Shopping season does not begin until March 16, so there is time for the Giants to get their finances in order before opening their coffers in NFL free agency. They are in good shape and can make a handful of roster moves to get into better shape to sign more expensive, quality players.
Upgrades in talent and experience are needed in order for first-year head coach Joe Judge to put his plans in motion, and free agency is the first way to achieve this goal. The best teams build their base through the draft and augment in free agency. Giants’ general manager Dave Gettleman believes smart signings in free agency at targeted positions allows him to enter the draft knowing he can pick the best players on the board without reaching for players to fill a glaring need.
The Giants are projected to be $61.2 million under the 2020 salary cap, estimated to come in at around $200 million. At present, the Giants’ cap space is the seventh-highest total in the league.
There are a handful of cuts the team can make between now and the start of free agency to increase cap space — perhaps more than $20 million in additional space. Here are the moves that make the most sense:
Alec Ogletree, LB
He is jusy 28 years old but it looks as if his time is up with the Giants. Ogletree has started all 93 games he has played in for the Rams and Giants and in 2018 had five interceptions. He is not an impact player, though. This decision would be easier had Ryan Connelly stayed healthy during his highly-promising but injury-shortened rookie season.
2020 cap cost: $11.75 million. Cap savings if cut: $8.5 million.
Rhett Ellison, TE
He was a favorite of Pat Shurmur’s from their time together with the Vikings. Ellison, 31, is steady and extremely team-oriented but played just 10 games this past season with concussion issues. Evan Engram returns as the starter, and figure rookie Kaden Smith’s strong showing down the stretch in 2019 gives him a good shot to stay around. Ellison, more of a blocker, caught 25 passes in 2018, his highest total in his eight-year career.
2020 cap cost: $7.1 million. Cap savings if cut: $5 million.
Kareem Martin, DE
He was signed in large part because defensive coordinator James Bettcher liked the way he operated when they were together with the Cardinals. Martin, 27, played in every game in 2018 and was solid enough against the run but did not offer much as a pass-rusher. He played in just five games last season, on injured reserve most of the time with a knee issue.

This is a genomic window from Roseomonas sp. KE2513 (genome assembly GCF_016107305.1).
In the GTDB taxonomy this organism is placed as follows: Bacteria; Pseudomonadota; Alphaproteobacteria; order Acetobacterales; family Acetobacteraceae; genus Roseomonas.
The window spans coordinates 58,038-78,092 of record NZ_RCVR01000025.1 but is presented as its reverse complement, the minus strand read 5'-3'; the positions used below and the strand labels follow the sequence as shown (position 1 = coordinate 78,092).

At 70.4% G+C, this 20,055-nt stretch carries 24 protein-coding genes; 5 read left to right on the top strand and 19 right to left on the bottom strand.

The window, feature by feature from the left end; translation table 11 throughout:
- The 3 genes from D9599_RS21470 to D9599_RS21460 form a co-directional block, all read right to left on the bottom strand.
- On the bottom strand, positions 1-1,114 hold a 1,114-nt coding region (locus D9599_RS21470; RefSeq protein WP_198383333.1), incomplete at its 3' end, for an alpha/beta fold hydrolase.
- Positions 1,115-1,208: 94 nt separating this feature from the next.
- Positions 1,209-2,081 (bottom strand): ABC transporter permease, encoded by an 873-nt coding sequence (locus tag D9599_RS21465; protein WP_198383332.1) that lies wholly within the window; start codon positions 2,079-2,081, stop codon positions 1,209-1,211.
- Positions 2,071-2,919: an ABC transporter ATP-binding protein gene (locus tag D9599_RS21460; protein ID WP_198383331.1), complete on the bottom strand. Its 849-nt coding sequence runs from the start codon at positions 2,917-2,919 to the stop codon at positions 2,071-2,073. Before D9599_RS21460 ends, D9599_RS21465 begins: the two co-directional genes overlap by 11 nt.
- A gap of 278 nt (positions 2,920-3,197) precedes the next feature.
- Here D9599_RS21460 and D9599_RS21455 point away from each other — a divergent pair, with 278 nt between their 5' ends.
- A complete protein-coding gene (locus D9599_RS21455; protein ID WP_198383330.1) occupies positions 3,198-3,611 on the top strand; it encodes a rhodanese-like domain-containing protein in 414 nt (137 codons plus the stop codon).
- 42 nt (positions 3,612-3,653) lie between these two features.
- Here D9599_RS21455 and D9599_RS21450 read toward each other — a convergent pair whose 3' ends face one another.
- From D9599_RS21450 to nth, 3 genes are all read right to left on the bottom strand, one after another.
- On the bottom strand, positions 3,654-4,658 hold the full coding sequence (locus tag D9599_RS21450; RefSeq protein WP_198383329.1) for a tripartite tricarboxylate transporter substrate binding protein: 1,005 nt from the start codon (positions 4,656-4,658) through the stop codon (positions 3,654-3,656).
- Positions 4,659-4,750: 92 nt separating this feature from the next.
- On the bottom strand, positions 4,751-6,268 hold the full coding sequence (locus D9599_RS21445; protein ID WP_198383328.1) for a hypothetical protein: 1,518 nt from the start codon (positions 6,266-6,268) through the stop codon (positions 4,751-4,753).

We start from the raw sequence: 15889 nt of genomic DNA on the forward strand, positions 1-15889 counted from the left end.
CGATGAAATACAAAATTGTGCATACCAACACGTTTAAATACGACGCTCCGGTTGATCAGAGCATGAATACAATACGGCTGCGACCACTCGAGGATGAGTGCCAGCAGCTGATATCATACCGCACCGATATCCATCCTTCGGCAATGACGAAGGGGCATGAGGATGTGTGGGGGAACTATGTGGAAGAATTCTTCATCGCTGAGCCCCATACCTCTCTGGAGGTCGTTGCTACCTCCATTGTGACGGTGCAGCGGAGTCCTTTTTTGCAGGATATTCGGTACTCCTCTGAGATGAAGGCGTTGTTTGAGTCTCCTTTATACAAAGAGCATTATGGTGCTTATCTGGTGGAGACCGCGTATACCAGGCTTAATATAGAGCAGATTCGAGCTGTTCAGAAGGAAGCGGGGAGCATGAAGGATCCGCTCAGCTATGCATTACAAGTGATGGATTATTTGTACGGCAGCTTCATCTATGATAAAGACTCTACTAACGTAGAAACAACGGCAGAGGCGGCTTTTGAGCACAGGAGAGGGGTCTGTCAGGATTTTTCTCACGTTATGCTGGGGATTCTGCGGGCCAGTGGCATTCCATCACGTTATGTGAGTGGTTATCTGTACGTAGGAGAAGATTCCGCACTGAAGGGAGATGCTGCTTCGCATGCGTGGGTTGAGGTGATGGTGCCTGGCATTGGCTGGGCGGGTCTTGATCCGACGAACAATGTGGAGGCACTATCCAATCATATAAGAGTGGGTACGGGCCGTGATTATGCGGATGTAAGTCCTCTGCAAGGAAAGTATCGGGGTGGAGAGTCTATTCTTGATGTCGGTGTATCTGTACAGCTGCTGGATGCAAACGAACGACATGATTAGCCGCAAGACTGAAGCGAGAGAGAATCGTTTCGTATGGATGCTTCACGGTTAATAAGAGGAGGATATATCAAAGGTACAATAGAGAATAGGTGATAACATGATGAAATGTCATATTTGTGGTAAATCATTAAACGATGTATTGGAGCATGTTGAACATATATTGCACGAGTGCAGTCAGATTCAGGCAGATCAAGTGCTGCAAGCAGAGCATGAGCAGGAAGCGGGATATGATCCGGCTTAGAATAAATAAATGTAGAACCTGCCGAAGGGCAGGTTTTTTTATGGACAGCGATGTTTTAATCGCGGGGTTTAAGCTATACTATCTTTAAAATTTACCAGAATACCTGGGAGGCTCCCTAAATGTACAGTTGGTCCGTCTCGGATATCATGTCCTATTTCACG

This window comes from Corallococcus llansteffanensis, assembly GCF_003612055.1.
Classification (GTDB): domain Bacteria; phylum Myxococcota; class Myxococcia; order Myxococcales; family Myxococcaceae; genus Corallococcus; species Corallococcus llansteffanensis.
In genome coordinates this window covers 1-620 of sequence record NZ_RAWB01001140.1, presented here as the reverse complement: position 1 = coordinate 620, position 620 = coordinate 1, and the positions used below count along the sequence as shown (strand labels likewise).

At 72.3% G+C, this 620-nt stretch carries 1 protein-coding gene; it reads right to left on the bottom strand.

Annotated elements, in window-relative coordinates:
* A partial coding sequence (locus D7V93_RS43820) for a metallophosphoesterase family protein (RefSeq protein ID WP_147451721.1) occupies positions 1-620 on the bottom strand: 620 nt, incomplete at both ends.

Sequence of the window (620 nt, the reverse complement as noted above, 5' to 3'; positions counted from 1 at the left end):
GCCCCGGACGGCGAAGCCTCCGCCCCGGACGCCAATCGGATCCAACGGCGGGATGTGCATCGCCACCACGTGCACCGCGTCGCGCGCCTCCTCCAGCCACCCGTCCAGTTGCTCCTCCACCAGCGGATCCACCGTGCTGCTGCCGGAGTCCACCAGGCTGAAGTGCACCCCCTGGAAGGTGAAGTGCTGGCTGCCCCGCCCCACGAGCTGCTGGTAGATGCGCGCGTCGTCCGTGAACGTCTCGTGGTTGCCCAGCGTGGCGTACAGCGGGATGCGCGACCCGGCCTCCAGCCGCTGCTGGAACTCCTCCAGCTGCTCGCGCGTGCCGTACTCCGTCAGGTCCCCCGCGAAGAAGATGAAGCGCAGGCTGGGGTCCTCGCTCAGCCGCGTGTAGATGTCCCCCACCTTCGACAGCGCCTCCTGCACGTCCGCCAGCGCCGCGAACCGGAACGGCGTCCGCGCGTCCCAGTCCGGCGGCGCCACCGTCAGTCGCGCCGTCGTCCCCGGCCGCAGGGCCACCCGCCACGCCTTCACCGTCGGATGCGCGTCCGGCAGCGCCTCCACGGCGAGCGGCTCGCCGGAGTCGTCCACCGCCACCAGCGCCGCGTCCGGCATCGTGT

2020 cap cost: $5.9 million. Cap savings if cut: $4.8 million.
Antoine Bethea, S
The 35-year-old remains a physical marvel. Not only did he start all 16 games in his first year with the Giants, he played nearly every snap. The 14-year veteran is a fine leader but did not have a great showing performance-wise, and though he is not costly, Julian Love needs to get on the field and probably should have played more than he did as a rookie.
2020 cap cost: $2.8million. Cap savings if cut: $2.75 million.
Nate Solder, LT
This is the big-ticket item for the Giants. The towering tackle, now that Eli Manning is retired and off the books, inherits the crown of highest-paid player, at $9.9 million. Team insiders were alarmed with Solder’s performance this past season but believe the criticism was too harsh. Solder is healthy and a great guy in the locker room. Plus, if he gets cut he leaves behind $13 million in dead money, so it makes sense to keep him. It also makes sense to leave him on the left side. Asking him to play right tackle — a spot he last played as a rookie for the Patriots in 2011 — is probably unwise.
2020 cap cost: $19.5 million. Cap savings if cut: $6.5 million.
Golden Tate, WR
The four-game suspension at the start of last season for violating the league’s policy on performance-enhancing drugs allows the Giants to void his guaranteed 2020 salary of $7.9 million without any repercussions. It is doubtful they will do that, as Tate is a useful player and they are not exactly loaded at receiver, even with Darius Slayton’s emergence as a rookie. Tate, 31, in 11 games had 49 receptions for 676 yards and six touchdowns.
2020 cap cost: $10.5 million. Cap savings if cut: $3.4 million.